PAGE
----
Stop Smoking Wednesday November 4, 2015

Lung Cancer: What You Should Know

Cancer is when a group of cells change and grow out of control. These cells form a mass called a tumour and begin to affect surrounding tissues. When this happens in the lungs, windpipe or main airways it's called lung cancer. If a cancer has spread to the lungs from a different part of the body it's referred to as secondary lung cancer.

Around 41,000 people in the UK are diagnosed with lung cancer every year - it's the second most common type. Although it's usually older folk who are diagnosed - the average age is 70-74 - younger people can develop it too.

November is Lung Cancer Awareness Month, so there's no better time to find out about this condition.

What are the symptoms?

Lung cancer can be asymptomatic until it is established. The symptoms will change between tumour size and location, so it's not always an easy spot.

Here are the things to look out for:

  • Coughing
  • Blood in phlegm
  • Shortness of breath
  • Wheezing sounds
  • Pneumonia
  • Pain particularly on breathing
  • Fatigue
  • Weight loss and other body changes

If lung cancer has spread to nearby tissue or lymph nodes, additional symptoms may be experienced:

  • Pain and difficulty swallowing
  • Hoarseness
  • Stridor - a high pitched sound like a wheeze when breathing in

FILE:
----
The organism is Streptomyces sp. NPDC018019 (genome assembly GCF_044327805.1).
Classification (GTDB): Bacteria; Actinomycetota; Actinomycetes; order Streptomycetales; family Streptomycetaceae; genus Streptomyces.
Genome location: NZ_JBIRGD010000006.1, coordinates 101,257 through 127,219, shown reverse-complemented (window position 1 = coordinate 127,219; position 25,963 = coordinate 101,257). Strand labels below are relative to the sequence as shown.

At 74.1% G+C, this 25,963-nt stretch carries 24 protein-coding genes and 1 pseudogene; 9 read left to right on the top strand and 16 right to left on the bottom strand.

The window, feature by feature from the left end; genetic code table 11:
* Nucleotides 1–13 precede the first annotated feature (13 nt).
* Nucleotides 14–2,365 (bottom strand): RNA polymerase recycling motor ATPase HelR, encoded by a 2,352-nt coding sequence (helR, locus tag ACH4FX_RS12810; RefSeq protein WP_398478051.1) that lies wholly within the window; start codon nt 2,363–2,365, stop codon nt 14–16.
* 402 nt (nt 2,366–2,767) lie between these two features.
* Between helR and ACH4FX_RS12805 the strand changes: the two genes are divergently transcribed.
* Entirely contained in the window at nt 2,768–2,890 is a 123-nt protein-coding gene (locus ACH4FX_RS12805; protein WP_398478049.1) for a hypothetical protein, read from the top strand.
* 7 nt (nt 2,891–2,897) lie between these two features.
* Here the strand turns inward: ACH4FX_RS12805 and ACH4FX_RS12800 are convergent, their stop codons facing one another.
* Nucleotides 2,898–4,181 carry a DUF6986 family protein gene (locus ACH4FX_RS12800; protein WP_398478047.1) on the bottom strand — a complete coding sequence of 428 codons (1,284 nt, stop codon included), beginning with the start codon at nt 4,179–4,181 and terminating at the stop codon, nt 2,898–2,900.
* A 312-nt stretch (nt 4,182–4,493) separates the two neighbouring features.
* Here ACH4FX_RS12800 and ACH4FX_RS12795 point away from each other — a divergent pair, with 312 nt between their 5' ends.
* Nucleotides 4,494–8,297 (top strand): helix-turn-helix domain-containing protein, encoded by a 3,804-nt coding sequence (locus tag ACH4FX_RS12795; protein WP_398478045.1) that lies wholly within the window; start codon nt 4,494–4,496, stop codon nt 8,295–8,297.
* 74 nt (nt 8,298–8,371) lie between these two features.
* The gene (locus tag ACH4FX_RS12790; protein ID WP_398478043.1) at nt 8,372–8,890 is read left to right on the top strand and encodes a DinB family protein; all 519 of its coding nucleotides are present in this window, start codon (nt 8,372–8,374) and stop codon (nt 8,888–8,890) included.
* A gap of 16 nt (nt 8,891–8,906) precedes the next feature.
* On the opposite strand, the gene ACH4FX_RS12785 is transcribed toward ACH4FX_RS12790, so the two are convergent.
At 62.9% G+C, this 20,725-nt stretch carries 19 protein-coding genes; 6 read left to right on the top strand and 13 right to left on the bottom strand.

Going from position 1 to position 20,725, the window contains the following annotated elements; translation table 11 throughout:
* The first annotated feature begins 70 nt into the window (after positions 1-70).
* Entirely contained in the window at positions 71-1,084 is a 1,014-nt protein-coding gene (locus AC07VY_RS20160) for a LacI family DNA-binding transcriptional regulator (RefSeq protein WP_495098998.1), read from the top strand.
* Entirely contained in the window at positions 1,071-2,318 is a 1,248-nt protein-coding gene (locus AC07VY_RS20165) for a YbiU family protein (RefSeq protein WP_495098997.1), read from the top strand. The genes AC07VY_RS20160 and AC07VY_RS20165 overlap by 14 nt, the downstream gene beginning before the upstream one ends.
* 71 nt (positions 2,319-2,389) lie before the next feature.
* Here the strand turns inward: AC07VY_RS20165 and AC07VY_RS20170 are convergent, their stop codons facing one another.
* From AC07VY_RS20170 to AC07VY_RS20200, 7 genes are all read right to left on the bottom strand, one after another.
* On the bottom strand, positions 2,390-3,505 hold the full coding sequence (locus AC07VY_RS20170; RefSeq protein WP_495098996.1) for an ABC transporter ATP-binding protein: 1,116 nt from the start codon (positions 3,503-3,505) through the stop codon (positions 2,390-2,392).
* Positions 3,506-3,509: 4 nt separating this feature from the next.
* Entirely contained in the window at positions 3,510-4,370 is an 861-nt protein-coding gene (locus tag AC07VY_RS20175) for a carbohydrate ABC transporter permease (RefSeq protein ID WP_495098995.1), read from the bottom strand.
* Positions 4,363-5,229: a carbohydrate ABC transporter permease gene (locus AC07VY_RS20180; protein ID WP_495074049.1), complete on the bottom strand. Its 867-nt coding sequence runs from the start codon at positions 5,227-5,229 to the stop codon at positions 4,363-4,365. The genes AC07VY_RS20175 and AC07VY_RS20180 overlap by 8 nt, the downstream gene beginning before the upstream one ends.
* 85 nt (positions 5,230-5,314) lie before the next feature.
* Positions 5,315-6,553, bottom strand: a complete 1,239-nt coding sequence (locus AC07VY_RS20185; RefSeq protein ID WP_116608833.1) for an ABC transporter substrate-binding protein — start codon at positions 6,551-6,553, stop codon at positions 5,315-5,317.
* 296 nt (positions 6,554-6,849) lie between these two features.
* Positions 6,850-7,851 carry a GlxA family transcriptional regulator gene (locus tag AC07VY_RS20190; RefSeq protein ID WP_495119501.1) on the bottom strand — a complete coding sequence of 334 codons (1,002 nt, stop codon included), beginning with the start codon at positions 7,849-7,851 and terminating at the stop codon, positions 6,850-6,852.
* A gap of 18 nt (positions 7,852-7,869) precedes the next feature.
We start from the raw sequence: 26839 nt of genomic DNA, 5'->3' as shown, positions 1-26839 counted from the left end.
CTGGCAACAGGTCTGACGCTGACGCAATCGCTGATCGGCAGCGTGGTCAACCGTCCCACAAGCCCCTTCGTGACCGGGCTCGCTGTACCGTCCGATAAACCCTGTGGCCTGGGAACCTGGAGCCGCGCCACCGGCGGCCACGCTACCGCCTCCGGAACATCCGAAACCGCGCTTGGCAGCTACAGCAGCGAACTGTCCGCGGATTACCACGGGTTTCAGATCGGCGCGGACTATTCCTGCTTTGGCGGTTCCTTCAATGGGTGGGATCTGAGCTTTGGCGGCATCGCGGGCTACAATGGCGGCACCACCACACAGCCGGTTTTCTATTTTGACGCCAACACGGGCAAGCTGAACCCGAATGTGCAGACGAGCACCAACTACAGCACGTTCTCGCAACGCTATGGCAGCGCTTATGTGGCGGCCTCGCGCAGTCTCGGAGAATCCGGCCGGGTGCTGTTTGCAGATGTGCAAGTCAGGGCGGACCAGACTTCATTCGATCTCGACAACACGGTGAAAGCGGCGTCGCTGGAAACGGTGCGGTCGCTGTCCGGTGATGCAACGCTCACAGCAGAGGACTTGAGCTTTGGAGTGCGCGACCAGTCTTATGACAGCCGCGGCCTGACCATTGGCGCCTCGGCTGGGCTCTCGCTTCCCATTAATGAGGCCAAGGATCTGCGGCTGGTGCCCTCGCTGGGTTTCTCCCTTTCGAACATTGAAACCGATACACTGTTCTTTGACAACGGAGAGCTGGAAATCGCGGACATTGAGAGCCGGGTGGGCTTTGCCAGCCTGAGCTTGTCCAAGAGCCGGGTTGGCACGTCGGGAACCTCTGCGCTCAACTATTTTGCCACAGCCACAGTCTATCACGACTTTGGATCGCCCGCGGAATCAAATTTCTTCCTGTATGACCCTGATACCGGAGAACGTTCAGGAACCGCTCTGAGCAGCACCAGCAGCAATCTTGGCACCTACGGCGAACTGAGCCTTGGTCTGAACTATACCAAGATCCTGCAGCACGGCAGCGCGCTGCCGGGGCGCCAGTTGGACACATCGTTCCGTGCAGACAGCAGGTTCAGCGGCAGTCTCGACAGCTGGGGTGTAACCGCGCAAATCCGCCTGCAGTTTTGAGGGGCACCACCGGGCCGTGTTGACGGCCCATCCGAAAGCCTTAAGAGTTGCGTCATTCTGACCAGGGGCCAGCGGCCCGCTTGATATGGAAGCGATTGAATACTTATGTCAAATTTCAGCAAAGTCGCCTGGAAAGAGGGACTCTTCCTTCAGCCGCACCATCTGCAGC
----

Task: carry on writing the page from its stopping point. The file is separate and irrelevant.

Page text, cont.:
• Fluid in the lung and heart lining

What causes lung cancer?


In 90% of cases, the cause of lung cancer is cigarette smoke. There are 60 different types of toxin in cigarette smoke that lead to cancer.

All tobacco products can lead to cancer, but lung cancer, mouth, jaw, gum, any type of oral cancer is hugely influenced by cigarettes, cigars, snuff and chewing tobacco.


Asbestos and other chemicals used in the building trade have been linked to lung cancer.


3% of lung cancer cases are cause by radon poisoning. This is a uranium gas that seeps from soil and rocks in certain areas.


New studies show that those who are exposed to diesel fumes have a 50% increased risk of lung cancer. More research is needed to determine what level of exposure poses a risk.

Family History

Research is ongoing into cancer genes, but it's thought that if a close family member is diagnosed with lung cancer it raises the risk by 50%. There's a greater risk if a brother or sister has lung cancer than the parent.

How can you protect yourself?

Quit Smoking

The NHS states that if you smoke 25 a day you are 25 times more likely to get lung cancer, so the obvious advice is not to smoke. Giving up cigarettes means that after ten years the risk of lung cancer halves.

Passive smoking has a large affect on household members. Women living with smoking men are 25% more likely to develop lung cancer.


A good diet has been shown to reduce cancer risk. Eating a low-fat, high-fibre diet with at least five types of fruit and vegetables each day can help. It's thought the anti-oxidants prevent cell damage.


Exercising cuts the risk of all cancer types. The NHS recommends two and half hours of moderate activity a week to cut all health risks, including lung cancer.

Research into treatments for and risk factors for lung cancer is going on all the time, but it's clear that smoking is the biggest risk. If you need help quitting there are support groups and all kinds of help available for you. It'll be the best thing you've ever done for your health.

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